The primary difference between an ax and an adze is the orientation of the blade. The blade of an ax is in line with the axis of the handle of the tool. The blade of an adze is perpendicular to the handle of the tool.

Axes and adzes also vary in other ways. For example, the shape of the blade of an ax remains somewhat the same. If the shape varies, it becomes a different tool like a machete and so on.

With Adzes, you will get blades of different shapes and sizes for performing various functions. The name of the tool will remain the same – an adze.

What is a Cooper’s Adze?

Antiquated coopers workshop with barrels in work

You will find a cooper’s adze in any standard cooper’s toolkit. A cooper is a person whose profession is to create wooden casks and barrels. It is a short-handled adze meant for performing several tasks like cutting the chime (top hoop of a wooden barrel) and leveling barrel ends.

You can use it instead of a hammer. The handle of the cooper’s adze has a metal bolt running through its length adding to the strength of the tool.

What is a Shipwright’s Adze?

The full name for this tool is shipwright’s peg-poll adze. It is a symbol of the shipwright’s trade. Shipwrights use this single-edged tool in a vigorous chopping motion to shape timber.

It has a double-curved handle (also called a helve) which imparts balance to the tool, making it manageable for the shipwright to do their job. The helve is usually made from ash or hickory and is ergonomically designed. You can use this tool in any direction without experiencing fatigue.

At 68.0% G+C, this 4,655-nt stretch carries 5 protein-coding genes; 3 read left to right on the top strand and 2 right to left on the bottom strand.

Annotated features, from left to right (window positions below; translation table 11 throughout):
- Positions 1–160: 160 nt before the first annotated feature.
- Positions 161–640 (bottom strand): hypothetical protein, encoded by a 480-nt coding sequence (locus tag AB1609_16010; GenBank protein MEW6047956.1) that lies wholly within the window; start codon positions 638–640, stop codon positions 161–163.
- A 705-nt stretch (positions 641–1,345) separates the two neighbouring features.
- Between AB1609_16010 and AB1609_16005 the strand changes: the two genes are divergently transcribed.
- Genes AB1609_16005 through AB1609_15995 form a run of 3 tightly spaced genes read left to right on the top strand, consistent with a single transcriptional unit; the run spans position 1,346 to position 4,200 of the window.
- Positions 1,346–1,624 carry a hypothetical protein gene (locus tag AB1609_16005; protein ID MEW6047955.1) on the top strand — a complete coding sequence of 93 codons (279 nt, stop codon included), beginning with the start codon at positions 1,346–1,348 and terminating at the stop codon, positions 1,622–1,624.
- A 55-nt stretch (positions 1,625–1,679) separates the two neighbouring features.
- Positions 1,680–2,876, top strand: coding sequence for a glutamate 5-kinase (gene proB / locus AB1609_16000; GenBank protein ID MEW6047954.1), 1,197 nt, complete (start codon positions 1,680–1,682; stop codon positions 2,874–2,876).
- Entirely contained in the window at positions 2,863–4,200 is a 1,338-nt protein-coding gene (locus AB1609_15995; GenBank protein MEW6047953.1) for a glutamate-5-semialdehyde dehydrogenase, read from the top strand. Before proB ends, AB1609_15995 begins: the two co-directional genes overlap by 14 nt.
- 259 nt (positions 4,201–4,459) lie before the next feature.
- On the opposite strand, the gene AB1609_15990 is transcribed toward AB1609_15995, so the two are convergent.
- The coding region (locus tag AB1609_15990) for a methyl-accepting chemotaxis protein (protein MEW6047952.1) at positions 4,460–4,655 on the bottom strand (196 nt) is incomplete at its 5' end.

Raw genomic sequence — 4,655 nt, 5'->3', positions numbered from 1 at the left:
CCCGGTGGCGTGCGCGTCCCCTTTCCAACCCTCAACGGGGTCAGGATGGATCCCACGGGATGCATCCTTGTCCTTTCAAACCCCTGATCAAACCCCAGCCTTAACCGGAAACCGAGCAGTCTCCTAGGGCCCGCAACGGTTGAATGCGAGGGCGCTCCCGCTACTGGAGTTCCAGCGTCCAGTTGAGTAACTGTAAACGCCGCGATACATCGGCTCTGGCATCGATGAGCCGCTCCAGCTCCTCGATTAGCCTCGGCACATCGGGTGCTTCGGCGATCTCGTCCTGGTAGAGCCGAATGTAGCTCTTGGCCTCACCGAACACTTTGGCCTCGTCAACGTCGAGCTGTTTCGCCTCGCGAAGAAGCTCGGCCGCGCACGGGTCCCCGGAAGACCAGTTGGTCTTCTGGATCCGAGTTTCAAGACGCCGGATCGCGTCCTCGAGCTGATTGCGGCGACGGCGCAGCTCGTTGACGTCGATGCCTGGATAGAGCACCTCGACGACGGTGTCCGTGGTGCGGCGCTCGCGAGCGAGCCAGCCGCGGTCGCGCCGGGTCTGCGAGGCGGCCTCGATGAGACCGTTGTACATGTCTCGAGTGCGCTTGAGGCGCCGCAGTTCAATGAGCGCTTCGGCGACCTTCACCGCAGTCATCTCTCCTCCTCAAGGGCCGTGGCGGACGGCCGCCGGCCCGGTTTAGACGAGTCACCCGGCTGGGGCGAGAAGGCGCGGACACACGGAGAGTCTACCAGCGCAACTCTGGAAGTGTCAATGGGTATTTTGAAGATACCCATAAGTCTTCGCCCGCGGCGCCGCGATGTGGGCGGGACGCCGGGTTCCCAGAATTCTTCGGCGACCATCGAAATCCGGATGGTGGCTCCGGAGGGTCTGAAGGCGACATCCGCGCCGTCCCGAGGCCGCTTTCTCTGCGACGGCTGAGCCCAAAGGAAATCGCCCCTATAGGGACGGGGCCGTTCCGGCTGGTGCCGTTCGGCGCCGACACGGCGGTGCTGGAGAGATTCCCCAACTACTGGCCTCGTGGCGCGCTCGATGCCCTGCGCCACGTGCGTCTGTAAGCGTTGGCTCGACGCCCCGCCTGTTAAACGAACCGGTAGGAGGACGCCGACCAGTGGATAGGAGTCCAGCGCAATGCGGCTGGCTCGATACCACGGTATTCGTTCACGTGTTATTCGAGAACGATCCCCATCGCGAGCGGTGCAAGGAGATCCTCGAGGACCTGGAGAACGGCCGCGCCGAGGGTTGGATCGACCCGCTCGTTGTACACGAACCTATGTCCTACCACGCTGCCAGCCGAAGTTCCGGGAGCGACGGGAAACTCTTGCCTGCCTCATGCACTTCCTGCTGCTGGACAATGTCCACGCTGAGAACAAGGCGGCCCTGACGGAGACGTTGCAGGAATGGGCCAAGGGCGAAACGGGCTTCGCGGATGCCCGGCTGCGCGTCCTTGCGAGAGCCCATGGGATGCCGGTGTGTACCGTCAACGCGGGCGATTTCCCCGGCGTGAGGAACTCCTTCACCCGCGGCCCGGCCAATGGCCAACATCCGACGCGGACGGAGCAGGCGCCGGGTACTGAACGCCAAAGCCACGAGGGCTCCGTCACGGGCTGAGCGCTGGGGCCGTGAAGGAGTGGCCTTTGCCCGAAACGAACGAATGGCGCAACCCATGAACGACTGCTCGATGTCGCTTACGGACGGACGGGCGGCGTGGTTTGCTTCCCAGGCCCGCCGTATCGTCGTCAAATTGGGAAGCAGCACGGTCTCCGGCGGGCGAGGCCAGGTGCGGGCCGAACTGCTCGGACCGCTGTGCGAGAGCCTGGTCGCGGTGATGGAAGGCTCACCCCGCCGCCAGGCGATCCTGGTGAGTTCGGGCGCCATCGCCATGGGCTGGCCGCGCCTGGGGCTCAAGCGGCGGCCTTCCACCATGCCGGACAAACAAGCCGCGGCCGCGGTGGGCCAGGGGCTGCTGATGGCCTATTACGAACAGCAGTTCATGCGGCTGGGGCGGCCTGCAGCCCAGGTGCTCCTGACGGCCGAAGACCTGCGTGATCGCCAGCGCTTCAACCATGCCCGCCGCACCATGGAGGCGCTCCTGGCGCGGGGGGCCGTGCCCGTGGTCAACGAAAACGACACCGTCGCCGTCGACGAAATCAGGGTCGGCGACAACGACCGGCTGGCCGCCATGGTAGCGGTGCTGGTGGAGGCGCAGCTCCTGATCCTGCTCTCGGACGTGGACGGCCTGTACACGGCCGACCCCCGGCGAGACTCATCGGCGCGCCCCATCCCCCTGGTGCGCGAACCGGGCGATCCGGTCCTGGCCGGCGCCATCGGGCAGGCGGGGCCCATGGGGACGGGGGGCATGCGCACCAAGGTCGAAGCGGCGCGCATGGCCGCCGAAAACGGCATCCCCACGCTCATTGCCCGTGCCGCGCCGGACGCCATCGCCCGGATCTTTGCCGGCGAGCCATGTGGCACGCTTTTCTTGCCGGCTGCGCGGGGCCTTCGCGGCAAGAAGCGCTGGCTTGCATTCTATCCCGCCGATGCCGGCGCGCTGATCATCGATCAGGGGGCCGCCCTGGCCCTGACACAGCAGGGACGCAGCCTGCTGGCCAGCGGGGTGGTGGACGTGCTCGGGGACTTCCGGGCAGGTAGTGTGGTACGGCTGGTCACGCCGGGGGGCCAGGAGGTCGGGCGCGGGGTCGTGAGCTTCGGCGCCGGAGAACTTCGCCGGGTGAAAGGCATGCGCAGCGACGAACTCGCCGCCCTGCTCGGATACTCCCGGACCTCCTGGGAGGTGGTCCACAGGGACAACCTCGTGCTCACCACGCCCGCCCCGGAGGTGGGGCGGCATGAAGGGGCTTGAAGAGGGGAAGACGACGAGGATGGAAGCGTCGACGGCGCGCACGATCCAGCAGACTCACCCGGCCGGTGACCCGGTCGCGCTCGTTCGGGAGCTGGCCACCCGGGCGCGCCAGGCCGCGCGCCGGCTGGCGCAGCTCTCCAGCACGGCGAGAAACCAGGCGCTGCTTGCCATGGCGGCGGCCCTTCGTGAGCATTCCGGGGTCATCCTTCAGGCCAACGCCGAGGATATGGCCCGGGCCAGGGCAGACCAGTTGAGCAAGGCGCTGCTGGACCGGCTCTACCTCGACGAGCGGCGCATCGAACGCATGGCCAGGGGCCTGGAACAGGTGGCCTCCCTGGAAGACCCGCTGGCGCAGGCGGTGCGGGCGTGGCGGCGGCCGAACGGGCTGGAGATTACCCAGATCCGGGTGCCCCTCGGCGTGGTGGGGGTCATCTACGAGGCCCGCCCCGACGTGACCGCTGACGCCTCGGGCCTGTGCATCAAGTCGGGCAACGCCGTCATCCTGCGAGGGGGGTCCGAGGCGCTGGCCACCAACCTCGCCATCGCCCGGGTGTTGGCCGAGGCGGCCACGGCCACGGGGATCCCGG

There is an oval section in the helve which helps to provide added control of the tool while hefting it. You will never find the helve of the shipwright’s adze excessively polished, as it would compromise the grip on the handle.

Do Woodworkers Still Use Adzes?

Today woodworkers still use adzes. Depending on their application, they use them heavily or sparingly. As you have seen above, coopers and shipwrights use adzes. The practitioners of these trades use them daily.

But if you have a general woodworking workshop, you may or may not use an adze. Woodworkers might not use an adze because they do not know about this tool. Although an adze can prove to be somewhat cumbersome, once you know how to use one, you can make it work for you in your woodworking tasks.

How to Use an Adze

Watch the video below that gives you an idea of how to use an adze:

What to Look for in an Adze

An adze is a versatile tool that can remove wood rapidly and efficiently. You will find this ancient tool in the woodworking workshops of those who understand the true value of an adze. To get the complete benefit, you need to know what to look for.